In the early-morning hours Saturday, the Republican U.S. Senate passed a massive tax bill it had been amending on the fly to buy votes only hours earlier.
The bill, passed 51-to-49, possibly would give working people a small income-tax cut. It certainly would give rich people and corporations a large one.
And it was passed with an allowance for increasing the federal deficit by more than a trillion dollars over a decade.
A working family might, if it’s lucky, get from the bill enough cash to afford a new set of tires. That would depend on whether the family took the standard deduction or had enough deductions for itemization, and, if so, what those items were, and how big the deductions were, and how many children were in the family and whether they received paid child care. Otherwise, it’s simple.
A hedge-fund billionaire would get yet more millions. Not might. Would. Period. There are no contingencies. What the hedge-fund billionaire is paying in taxes today would be less by millions next year.
So, to recap: A tax bill thrown together in the wee hours that favors the rich over working people and is officially forecast to lather more debt on the next generation … it’s entirely up to working people whether that’s the kind of political representation they like, and whether that’s what they thought Donald Trump meant by making America great again.
(They probably meant the 1950s, or think they do. The federal income rate on the very highest income category was 91 percent in the 1950s.)
Did Republicans cynically contrive all of that? Probably not all. Is some of the scandal incidental? Yes, to an extent, probably, which makes it no less scandalous in effect.
That’s if you agree it’s immoral to give billionaires certain millions and working people possible hundreds and run up the deficit to do it.
Here’s how it can happen in both an intentional and incidental way:
Republicans were cornered, needing to pass a tax-cut bill. At a recent Koch brothers’ retreat, rich right-wingers talked of how they’d contribute not another penny to Republican congressional candidates if they couldn’t avail themselves of their majorities to cut taxes.
U.S. Sen. Lindsey Graham had candidly explained that the Republicans needed to get a tax cut passed to remain competitive in the midterm elections next November.
The stock market was strung out on bullishness grounded in a belief that, surely, Trump Republicans would get taxes cut as they promised.
But tax legislation is complicated, with one change over here causing an unintended consequence over there.
In search of their 50 votes in the Senate, with Vice President Mike Pence standing by for the 51st, Republicans encountered a few members who were holding out because of specific objections.
One was that, while corporations would get their tax rate dropped from 35 percent to 20 percent, small-business persons making their livings by company earnings passed through to them would continue to pay income individual taxes and not realize the kind of percentage savings flowing to corporations.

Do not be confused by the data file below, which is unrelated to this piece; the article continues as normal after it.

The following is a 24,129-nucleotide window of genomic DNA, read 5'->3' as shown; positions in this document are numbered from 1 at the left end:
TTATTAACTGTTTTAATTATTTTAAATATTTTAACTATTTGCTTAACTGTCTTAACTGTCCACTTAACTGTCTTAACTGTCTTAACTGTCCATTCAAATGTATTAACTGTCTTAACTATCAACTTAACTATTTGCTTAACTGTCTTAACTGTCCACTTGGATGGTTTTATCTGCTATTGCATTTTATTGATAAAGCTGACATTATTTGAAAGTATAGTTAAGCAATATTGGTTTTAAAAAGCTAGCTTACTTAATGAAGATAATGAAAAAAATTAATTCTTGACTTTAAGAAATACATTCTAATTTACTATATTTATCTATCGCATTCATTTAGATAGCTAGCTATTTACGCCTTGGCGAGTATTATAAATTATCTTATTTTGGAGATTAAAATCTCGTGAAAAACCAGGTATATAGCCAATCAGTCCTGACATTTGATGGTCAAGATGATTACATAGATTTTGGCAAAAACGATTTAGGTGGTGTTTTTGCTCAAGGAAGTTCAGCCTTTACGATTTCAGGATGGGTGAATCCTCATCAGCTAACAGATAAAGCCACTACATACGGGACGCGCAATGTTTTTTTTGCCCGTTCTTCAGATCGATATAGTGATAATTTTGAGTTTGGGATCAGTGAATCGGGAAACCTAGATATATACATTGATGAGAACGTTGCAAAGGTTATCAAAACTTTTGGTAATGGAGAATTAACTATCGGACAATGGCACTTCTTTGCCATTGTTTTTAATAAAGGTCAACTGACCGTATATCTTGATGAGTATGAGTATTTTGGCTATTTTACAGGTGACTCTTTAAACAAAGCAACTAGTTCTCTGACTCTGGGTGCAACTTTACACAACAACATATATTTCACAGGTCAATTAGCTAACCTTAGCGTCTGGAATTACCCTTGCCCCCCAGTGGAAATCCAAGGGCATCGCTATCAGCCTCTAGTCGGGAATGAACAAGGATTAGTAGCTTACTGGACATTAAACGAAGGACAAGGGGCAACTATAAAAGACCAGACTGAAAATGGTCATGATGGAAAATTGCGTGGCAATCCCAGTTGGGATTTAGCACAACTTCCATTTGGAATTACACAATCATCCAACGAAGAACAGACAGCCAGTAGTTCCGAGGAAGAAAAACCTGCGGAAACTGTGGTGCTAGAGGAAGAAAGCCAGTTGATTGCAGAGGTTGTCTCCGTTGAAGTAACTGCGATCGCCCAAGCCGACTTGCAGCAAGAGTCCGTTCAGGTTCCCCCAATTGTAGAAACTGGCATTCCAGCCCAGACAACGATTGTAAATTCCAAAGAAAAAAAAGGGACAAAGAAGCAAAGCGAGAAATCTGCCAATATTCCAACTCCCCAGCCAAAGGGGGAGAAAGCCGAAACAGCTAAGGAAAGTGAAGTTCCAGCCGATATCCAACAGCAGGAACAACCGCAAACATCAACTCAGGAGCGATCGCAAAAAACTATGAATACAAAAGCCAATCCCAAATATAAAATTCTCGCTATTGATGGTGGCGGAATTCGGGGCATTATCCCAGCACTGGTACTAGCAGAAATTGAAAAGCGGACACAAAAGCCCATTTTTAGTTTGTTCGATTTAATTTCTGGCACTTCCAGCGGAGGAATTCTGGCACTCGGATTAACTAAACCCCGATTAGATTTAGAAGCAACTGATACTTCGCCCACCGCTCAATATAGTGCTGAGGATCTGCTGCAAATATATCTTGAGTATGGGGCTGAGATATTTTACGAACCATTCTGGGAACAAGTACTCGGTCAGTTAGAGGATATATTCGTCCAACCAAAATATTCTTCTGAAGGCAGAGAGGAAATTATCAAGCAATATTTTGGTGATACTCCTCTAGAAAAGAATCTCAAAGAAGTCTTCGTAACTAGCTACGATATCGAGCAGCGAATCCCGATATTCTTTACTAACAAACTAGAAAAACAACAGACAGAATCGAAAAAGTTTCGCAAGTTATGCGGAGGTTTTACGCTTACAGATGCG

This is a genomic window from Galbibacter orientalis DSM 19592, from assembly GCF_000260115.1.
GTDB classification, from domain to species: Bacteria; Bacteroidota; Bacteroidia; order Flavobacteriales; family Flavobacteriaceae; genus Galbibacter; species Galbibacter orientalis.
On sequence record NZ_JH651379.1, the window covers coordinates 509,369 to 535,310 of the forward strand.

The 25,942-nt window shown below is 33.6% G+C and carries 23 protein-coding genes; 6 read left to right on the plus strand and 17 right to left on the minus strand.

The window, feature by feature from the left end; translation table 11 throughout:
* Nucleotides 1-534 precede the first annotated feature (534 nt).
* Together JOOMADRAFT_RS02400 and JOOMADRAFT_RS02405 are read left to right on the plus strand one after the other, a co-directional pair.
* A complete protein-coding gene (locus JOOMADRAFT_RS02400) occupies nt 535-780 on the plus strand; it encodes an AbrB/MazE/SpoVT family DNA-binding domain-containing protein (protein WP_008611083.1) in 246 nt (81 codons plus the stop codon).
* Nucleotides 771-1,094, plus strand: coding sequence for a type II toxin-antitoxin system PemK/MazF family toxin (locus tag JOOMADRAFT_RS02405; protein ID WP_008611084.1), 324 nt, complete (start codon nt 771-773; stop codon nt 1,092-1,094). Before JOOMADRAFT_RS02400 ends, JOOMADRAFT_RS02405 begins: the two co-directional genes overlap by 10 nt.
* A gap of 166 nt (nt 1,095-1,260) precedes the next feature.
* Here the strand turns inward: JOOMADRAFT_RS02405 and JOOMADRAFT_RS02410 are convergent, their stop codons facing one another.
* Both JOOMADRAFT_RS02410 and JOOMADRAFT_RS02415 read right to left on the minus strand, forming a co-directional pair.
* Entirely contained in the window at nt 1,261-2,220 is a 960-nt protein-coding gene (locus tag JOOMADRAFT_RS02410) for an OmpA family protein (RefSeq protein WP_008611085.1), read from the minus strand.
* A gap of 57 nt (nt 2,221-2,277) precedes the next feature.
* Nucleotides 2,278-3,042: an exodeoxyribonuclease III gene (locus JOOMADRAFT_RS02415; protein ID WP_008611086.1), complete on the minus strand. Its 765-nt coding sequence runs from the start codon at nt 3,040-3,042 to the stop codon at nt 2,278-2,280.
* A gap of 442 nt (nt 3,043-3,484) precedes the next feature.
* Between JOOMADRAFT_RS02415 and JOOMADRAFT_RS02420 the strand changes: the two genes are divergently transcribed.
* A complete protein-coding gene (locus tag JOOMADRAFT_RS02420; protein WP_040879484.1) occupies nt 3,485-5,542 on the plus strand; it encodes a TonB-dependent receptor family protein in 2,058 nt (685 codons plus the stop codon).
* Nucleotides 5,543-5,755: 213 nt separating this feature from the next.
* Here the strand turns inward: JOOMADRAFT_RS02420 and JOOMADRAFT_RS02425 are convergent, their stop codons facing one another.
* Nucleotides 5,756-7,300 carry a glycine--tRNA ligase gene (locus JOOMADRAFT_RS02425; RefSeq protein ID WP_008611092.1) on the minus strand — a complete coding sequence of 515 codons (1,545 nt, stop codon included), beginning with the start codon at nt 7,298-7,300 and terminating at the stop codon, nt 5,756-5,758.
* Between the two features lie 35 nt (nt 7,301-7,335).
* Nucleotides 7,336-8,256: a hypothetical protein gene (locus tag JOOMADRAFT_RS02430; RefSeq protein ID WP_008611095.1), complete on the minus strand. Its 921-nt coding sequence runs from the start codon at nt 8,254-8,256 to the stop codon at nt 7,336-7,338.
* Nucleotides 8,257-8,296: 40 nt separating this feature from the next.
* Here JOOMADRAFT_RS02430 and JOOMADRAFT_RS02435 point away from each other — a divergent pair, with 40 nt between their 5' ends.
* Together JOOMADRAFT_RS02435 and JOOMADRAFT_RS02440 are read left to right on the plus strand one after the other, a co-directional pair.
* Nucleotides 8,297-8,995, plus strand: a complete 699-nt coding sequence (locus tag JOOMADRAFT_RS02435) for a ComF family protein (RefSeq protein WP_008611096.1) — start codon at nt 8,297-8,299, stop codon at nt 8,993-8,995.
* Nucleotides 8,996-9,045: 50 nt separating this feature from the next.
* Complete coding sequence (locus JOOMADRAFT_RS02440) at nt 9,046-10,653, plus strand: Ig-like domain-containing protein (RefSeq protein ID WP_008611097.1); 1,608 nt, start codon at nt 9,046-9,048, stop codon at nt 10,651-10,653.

There was no choice for Senate Republicans other than to attend to those objections. So, they raised the basic deduction for pass-through income — which is what you call the money a small-business person takes from his company — from about 17 percent to about 23 percent.
The late amendment excluded most physicians, lawyers and accountants on the basis that their pass-through incomes are often more like wages than business profits.
As it happens, many hedge funds — and most of Trump’s companies — are organized as partnerships, thus on a pass-through income basis. These wealthy types would share the new deduction presumably designed for small business. That higher deduction would mean millions in tax savings at the billionaire level.
Couldn’t the Senate GOP leadership have carved out some high-income businesses from the new pass-through deduction ostensibly designed for small business? Yes, it could have. But it had no votes to spare. Such a carve-out might offend other Republicans believing that any new rate for pass-through income ought to apply to all pass-through income no matter the abundance of it.
Plus, as tax experts can tell you, the elite accountants for those of elite income can behold a line and figure out how to get on the cheaper side of it.
The practical thing was to let House-Senate conferees figure out what to do.
Thus, the fate of your tax liability for 2018 will rest with a few senators and House members meeting privately like cardinals choosing a pope and getting chatted up in the halls during bathroom breaks by the finest insider lobbyists.
Meantime, a real small-business person — a landscape lighting guy, let’s say — will be on his knees planting wires in the ground to try to make a pass-through profit at the end of the year amounting to, oh, let’s say $70,000 to $100,000.
He’ll realize a little savings — a few hundred dollars, maybe — from whatever the conference committee reports. Maybe he can put some money aside for his kid’s college education, perhaps in a stock fund that will earn healthily, at least for a while.
He’ll be too busy planting wires to conduct an in-depth study of the fairness of his treatment relative to others or the broader implications of American tax policy.
He has a little more change in his pocket. And the market for landscape lighting seems to have picked up a bit.
If he voted Trump before, he might again in 2020.
His decision probably won’t hinge on how a hedge-fund billionaire is taxed, but on what the economy is doing at election time for the landscape lighting business.
John Brummett, whose column appears regularly in the Arkansas Democrat-Gazette, was inducted into the Arkansas Writers’ Hall of Fame in 2014. Email him at firstname.lastname@example.org. Read his @johnbrummett Twitter feed.